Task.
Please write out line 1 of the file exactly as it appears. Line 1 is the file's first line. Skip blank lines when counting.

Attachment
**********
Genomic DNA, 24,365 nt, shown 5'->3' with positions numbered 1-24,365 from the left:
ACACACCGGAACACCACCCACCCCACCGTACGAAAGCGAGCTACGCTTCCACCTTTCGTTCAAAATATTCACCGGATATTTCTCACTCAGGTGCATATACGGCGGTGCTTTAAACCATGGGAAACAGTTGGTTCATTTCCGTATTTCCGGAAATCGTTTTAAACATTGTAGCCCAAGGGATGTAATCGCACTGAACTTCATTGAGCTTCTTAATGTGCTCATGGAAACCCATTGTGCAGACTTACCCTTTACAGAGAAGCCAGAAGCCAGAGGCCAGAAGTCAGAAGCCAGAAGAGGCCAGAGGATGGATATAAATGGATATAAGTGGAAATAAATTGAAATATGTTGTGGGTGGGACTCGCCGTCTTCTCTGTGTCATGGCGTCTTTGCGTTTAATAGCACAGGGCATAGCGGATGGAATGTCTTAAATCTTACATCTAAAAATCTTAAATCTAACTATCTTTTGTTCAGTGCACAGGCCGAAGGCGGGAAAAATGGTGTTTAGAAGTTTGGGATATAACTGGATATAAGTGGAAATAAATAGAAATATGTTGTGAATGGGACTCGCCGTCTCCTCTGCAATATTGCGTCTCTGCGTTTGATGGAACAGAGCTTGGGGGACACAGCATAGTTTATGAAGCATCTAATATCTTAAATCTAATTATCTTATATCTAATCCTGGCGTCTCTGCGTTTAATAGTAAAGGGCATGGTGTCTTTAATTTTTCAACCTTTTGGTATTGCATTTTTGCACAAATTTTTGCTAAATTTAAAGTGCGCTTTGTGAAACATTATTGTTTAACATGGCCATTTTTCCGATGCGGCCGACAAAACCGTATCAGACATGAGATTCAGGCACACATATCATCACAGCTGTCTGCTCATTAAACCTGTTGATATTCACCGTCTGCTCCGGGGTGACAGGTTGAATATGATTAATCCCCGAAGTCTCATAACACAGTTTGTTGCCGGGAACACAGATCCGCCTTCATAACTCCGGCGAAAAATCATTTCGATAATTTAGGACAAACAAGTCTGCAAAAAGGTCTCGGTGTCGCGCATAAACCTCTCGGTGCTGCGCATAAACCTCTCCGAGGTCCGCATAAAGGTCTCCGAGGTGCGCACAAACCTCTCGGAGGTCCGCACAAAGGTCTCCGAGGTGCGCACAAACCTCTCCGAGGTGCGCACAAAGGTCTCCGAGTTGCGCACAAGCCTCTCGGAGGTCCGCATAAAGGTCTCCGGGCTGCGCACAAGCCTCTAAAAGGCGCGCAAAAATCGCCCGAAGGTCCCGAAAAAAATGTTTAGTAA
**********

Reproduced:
Genomic DNA, 24,365 nt, shown 5'->3' with positions numbered 1-24,365 from the left: